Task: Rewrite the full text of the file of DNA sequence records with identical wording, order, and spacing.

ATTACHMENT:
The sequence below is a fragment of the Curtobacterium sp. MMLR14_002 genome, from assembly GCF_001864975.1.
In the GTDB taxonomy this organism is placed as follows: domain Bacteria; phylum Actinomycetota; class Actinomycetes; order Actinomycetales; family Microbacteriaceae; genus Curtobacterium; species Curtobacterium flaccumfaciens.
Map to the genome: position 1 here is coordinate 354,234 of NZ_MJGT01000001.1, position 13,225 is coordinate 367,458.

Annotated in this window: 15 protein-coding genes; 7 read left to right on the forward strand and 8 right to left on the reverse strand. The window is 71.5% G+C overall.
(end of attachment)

The sequence below is a fragment of the Curtobacterium sp. MMLR14_002 genome, from assembly GCF_001864975.1.
In the GTDB taxonomy this organism is placed as follows: domain Bacteria; phylum Actinomycetota; class Actinomycetes; order Actinomycetales; family Microbacteriaceae; genus Curtobacterium; species Curtobacterium flaccumfaciens.
Map to the genome: position 1 here is coordinate 354,234 of NZ_MJGT01000001.1, position 13,225 is coordinate 367,458.

Annotated in this window: 15 protein-coding genes; 7 read left to right on the forward strand and 8 right to left on the reverse strand. The window is 71.5% G+C overall.